Beyond that, just as the dutch default is to treat "beer" as un uncountable noun (much like water), so Americans treat coffee (most of the time). Could be because so much traditional American coffee might as well be hot, brown water (LOL) and it's often offered in the form of a "bottomless cup" that gets refilled endlessly unless and until you tell the waitress to stop filling it.

You can make an argument for using the "a" with coffee, but you have to first create a context where it's a singular item. OK: "They make the most perfect espresso--the cup is tiny, the crema is perfect, there's a tiny sugar cube and a twist of peel alongside. I love such a coffee." That way, you're setting it up as "a coffee, the single distinctive serving," not "coffee, the brown liquid with caffeine."


Just Curious, If I say ....such things don't work...... and make this plural would the sentence stay the same except for the verb, which would, I think turn to plural. (werken). Thanks:-}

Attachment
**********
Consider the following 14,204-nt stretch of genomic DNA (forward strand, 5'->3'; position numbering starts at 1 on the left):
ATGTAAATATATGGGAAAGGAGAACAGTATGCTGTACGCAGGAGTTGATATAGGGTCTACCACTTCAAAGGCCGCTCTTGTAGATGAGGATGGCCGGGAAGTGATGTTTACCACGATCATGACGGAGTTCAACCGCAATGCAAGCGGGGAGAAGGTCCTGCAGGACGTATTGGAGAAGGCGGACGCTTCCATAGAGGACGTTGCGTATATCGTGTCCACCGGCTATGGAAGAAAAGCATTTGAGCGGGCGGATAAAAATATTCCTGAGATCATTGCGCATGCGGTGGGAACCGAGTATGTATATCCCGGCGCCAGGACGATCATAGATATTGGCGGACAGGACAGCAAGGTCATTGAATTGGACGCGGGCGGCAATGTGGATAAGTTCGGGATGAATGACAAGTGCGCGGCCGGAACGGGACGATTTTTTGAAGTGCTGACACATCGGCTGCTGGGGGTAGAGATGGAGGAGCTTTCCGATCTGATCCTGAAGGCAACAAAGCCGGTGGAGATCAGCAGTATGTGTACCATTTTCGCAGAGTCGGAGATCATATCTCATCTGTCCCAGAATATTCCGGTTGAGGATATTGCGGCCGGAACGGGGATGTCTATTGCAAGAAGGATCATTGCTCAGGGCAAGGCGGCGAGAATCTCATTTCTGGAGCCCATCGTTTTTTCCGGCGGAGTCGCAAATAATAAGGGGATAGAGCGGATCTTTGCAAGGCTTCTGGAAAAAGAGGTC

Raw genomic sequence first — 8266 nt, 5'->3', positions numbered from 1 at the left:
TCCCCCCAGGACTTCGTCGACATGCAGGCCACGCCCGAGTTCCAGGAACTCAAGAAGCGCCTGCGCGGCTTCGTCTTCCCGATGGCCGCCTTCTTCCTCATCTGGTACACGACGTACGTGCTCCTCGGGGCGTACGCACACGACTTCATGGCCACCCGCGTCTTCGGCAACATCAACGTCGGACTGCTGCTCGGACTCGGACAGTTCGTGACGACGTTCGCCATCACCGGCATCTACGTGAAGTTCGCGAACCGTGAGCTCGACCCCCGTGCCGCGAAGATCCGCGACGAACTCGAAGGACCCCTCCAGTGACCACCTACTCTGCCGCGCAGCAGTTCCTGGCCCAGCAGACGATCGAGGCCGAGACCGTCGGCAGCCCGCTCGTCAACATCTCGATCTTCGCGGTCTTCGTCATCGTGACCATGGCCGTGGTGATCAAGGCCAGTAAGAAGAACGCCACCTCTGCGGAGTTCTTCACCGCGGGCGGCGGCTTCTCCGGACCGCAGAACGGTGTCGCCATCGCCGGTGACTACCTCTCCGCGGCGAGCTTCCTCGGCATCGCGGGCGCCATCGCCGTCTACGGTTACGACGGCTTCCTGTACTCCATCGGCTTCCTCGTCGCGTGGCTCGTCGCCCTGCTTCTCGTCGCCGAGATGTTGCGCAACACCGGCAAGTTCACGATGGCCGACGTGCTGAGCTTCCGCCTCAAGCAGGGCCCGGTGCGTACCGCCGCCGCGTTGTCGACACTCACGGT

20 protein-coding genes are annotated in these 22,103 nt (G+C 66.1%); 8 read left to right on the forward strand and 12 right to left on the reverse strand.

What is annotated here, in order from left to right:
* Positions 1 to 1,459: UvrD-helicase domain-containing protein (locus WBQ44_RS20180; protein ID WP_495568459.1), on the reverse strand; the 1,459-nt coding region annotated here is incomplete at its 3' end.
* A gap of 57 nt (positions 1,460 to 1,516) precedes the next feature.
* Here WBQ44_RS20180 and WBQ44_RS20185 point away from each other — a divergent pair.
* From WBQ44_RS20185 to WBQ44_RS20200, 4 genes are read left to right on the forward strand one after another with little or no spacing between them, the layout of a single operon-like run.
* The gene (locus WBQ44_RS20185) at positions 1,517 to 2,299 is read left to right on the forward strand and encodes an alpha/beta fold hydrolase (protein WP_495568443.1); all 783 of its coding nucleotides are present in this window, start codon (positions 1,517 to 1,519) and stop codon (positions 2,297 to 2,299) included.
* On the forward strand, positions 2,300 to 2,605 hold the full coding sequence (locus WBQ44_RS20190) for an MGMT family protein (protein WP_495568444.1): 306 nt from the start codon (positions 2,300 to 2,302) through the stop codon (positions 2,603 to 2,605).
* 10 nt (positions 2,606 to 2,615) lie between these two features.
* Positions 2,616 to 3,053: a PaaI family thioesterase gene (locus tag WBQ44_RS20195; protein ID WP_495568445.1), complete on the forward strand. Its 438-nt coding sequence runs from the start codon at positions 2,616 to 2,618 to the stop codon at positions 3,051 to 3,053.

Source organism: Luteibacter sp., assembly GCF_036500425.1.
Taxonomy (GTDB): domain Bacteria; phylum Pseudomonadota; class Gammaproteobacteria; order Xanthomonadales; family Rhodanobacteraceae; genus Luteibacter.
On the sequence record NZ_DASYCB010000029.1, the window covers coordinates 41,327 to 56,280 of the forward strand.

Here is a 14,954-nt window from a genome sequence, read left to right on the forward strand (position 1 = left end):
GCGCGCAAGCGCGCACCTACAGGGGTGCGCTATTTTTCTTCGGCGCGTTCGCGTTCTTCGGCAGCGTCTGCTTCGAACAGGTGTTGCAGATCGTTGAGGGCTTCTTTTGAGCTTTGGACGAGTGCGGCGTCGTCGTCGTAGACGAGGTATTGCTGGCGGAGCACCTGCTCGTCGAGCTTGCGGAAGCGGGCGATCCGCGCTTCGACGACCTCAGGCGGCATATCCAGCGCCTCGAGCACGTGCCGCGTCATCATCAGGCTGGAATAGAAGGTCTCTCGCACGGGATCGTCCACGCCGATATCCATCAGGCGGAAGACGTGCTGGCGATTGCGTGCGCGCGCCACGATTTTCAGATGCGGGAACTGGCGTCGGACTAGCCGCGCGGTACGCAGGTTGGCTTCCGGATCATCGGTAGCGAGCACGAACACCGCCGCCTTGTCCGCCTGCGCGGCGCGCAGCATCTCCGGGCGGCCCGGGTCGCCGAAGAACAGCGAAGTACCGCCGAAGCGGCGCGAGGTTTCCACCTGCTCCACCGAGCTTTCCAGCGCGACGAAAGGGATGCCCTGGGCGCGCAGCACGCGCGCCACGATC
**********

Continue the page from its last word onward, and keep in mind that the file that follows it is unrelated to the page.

I guess then you'd need to say Zulke dingen werken niet or something.


I wrote "such does not work" does anyone see a problem with this construction?


Although some native speakers might say this occasionally, it would not normally be considered proper English. Such is normally used only as an adjective as in "such a thing", not on its own.


De audio klinkt als: "Zoiets wekt nietS" Is de laatste "s" nodig of niet?


Uitgesproken op z'n Hollands haha nee, het is zonder die s


Is it wrong to say "Zulk ding werkt niet"? And if so, why?


"Zulk ding" = wrong; that must be: "zo'n ding". But in Dutch "zoiets" stands alone (so without a noun), and yet it can function as a subject in a sentence.


Pronunciation of zoiets is a bit weird. She is saying zowiets instead of zoiets (i m native dutch)